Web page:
Abstract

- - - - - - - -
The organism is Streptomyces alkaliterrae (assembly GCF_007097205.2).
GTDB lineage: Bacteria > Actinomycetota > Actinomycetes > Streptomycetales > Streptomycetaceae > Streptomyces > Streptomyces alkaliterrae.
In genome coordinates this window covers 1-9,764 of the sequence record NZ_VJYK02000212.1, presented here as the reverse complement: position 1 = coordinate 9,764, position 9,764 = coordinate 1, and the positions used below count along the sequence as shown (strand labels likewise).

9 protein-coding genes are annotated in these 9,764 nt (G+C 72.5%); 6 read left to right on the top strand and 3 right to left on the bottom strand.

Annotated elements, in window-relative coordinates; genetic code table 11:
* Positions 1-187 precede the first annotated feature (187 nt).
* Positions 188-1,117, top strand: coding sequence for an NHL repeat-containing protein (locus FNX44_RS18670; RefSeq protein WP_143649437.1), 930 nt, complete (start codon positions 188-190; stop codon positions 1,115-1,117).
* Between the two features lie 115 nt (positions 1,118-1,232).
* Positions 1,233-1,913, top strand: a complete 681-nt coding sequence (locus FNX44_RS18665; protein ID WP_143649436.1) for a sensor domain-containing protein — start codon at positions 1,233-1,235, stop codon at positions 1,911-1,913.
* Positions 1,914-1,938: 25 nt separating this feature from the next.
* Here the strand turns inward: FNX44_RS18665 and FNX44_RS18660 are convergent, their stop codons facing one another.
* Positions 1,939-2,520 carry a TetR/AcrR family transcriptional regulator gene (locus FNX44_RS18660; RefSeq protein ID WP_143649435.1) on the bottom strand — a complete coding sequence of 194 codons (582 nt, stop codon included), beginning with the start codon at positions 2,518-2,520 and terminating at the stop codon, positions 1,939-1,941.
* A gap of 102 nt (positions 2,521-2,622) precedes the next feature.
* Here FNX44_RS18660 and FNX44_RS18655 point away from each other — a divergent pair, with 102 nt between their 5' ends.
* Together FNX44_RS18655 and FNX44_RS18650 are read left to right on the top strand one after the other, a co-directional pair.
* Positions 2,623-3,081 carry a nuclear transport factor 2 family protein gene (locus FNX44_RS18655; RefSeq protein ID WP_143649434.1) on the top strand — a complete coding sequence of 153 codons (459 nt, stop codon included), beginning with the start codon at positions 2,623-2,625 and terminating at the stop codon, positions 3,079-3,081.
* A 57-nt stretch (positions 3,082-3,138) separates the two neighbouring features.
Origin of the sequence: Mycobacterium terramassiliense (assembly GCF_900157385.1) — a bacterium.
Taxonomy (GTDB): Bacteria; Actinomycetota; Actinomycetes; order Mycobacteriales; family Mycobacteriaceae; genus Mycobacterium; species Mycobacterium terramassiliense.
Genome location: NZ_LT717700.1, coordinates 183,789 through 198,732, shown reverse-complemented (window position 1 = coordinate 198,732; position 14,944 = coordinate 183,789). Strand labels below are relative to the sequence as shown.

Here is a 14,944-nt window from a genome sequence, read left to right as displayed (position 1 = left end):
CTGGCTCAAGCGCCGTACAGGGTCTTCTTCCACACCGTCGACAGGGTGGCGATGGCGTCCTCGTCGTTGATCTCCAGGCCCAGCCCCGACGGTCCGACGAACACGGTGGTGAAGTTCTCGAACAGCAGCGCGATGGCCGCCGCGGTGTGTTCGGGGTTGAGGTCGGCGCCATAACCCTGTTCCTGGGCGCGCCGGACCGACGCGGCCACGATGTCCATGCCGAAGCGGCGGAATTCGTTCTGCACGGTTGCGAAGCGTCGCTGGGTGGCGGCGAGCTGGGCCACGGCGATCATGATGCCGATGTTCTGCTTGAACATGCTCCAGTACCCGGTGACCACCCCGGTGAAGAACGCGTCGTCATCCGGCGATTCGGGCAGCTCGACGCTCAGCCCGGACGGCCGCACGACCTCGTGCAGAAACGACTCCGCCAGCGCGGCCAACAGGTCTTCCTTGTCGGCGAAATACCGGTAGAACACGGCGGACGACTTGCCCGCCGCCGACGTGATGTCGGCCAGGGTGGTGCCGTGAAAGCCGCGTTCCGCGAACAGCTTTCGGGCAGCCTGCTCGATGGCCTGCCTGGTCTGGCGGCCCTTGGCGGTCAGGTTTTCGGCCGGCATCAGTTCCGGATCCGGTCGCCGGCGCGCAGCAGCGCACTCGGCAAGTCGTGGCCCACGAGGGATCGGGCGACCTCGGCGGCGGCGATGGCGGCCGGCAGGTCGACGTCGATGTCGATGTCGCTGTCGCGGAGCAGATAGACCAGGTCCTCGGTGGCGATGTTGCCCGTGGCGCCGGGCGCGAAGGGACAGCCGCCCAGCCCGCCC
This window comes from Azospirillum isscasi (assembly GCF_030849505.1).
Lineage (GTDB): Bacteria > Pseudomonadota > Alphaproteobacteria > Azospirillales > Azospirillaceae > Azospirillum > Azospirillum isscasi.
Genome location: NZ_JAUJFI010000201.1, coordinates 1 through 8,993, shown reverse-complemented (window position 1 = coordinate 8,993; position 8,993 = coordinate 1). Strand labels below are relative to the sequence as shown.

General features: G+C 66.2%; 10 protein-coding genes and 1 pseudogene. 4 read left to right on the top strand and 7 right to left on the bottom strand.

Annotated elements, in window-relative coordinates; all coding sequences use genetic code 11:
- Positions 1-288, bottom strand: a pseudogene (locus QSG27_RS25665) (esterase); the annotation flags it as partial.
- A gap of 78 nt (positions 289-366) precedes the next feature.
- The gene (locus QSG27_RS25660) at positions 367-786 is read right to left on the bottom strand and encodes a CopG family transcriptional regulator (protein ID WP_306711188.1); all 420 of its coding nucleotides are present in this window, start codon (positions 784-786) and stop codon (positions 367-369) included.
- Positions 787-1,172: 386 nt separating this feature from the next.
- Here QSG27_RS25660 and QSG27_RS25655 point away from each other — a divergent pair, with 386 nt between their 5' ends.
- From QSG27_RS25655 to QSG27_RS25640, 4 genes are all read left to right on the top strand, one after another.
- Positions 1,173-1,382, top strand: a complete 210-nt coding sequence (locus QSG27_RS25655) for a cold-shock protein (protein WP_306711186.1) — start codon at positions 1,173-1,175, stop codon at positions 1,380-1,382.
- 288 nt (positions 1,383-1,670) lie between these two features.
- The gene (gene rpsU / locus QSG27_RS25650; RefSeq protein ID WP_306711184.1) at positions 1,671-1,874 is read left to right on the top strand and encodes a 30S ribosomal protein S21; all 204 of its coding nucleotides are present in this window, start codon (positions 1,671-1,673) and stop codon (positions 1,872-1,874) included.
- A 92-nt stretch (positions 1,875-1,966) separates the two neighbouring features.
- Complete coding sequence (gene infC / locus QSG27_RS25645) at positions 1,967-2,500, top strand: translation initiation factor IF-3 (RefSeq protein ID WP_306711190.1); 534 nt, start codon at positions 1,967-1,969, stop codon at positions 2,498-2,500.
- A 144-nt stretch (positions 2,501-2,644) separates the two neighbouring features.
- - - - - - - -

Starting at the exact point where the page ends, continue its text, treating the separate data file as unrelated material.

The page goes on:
One particular index has been commonly used to monitor precipitation in drought-prone regions such as the West African Sahel and the Brazilian Northeast. The construction of this index involves standardizing the annual total rainfall for an individual nation and then averaging these standardized rainfall deviations over all the stations within the region to obtain a single value. Some theoretical properties of this “Standardized Anomaly Index” are derived. By studying its behavior when applied to actual rainfall data in the Sahel, certain aspects of the practical utility of the index are also considered. For instance, the claim that the Sahel has recently experienced a long run of relatively dry years does not appear to be sensitive to the exact form of index that is employed. On the other hand, it is shown by means of principal components analysis that no single index can “explain” a large portion of the variation in Sahelian rainfall, implying that much information, that is at least potentially useful, is lost when one relies only on a single index. The implications of these results for assessments of the impact of drought on society in arid and semiarid regions are discussed.

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